Here is the link to this Friday’s CRC meeting, where there will be two opportunities for public comment, one specifically for rules, and one general public comment for the overall process where you can express concerns related to geographic, racial and gender diversity. https://us02web.zoom.us/j/85930726465?pwd=eGRlK2hzUnp3VnFZSnlmTEcyNloxdz09
- Meeting ID: 859 3072 6465
- Dial-in Number: (669) 900-9128
- Passcode: 430850
It Isn’t Just the GOP Tipping Election Scales: Look to Ohio & NM for Centrist Dems at Work
Antoinette Sedillo Lopez announced that if elected, she would join “the squad” adding to the number of strongly progressive Democrats in the House. Nina Turner, who is from Ohio and is running for a vacant House seat, is also an avowed “Squad” supporter and as fiery and articulate as they get (see tremendous 2-minute video from her at the end of the post). What’s more, she has proven a strong stump speaker, being the co-chair of Bernie Sanders 2019-20 campaign, often appearing with him to warm up the crowd, other times off on her own, assigned wherever the campaign felt she could contribute most.
In an unfettered democracy both progressives would win seats to the House, with Turner doing so in a landslide and Sedillo Lopez holding a comfortable lead over her 8 other House candidates. But Sedillo Lopez’s runoff with Melanie Stansbury was unsuccessful, at least in part due to DPNM centrist leadership stepping in with strong endorsements for Stansbury. In Ohio, we see the same thing unfolding, as just Tuesday, Sen Clyburn, D-SD announced his support for moderate Shontel Brown who is challenging Nina Turner in their 11th District special election primary slated for Aug. 3. A strongly Democratic district, the winner is virtually assured of election.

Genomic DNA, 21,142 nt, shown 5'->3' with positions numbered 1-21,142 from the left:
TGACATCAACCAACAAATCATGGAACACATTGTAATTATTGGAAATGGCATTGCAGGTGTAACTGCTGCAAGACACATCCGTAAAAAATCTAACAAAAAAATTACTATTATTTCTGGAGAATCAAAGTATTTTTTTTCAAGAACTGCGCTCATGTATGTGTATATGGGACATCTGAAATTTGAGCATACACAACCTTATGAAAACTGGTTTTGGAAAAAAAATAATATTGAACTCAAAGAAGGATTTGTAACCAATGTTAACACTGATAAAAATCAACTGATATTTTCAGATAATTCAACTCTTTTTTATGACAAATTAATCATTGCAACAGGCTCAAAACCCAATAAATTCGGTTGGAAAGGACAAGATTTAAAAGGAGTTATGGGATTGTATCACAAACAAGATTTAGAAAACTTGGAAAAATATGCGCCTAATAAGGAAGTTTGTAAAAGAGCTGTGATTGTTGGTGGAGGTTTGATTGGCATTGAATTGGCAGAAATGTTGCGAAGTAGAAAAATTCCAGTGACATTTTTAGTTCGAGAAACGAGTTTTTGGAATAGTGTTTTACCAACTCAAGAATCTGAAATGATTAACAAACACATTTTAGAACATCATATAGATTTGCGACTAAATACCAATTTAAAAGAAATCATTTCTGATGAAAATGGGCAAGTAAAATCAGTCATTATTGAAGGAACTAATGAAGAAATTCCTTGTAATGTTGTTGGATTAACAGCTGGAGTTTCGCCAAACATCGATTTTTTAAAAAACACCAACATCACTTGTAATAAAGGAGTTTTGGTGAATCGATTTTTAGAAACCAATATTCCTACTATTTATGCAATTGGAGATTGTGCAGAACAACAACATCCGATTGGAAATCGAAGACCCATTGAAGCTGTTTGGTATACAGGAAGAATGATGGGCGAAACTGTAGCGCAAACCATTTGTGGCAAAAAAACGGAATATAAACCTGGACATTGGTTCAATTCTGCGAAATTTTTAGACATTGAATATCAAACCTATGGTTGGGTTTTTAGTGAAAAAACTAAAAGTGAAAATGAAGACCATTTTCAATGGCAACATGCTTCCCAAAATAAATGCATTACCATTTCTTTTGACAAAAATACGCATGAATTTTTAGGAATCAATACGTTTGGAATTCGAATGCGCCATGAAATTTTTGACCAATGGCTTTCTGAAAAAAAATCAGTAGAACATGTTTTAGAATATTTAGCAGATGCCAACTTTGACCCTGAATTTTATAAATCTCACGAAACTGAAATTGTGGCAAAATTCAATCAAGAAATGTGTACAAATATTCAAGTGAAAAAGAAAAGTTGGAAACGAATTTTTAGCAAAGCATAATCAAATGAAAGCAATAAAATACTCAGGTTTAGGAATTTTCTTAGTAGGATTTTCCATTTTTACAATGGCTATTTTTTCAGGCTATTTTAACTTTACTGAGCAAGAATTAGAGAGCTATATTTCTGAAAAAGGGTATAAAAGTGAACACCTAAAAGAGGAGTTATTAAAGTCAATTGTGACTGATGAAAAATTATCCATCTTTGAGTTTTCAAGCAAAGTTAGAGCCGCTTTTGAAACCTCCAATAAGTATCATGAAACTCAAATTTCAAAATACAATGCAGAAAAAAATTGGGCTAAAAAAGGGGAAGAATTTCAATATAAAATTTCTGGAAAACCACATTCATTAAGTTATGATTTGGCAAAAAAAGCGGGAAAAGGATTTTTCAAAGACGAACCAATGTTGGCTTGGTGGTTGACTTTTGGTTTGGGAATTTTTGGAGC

Today, we report on HD 1 in NM and HD 11 in Ohio to illustrate how much work we still have to do to advance the Green New Deal, Medicare for All, a $15 minimum wage, significant tax reform to force the 1% and the mega corporations to pay their share. As has been made abundantly clear, we simply don’t have time to “work with” corporate powers who want to moderate or bury anything that will prioritize planet and people over profit. And while I suppose you could say people can be patient and secure justice over time, the planet operates on its own schedule and that really isn’t working for us just now (see yesterday’s post).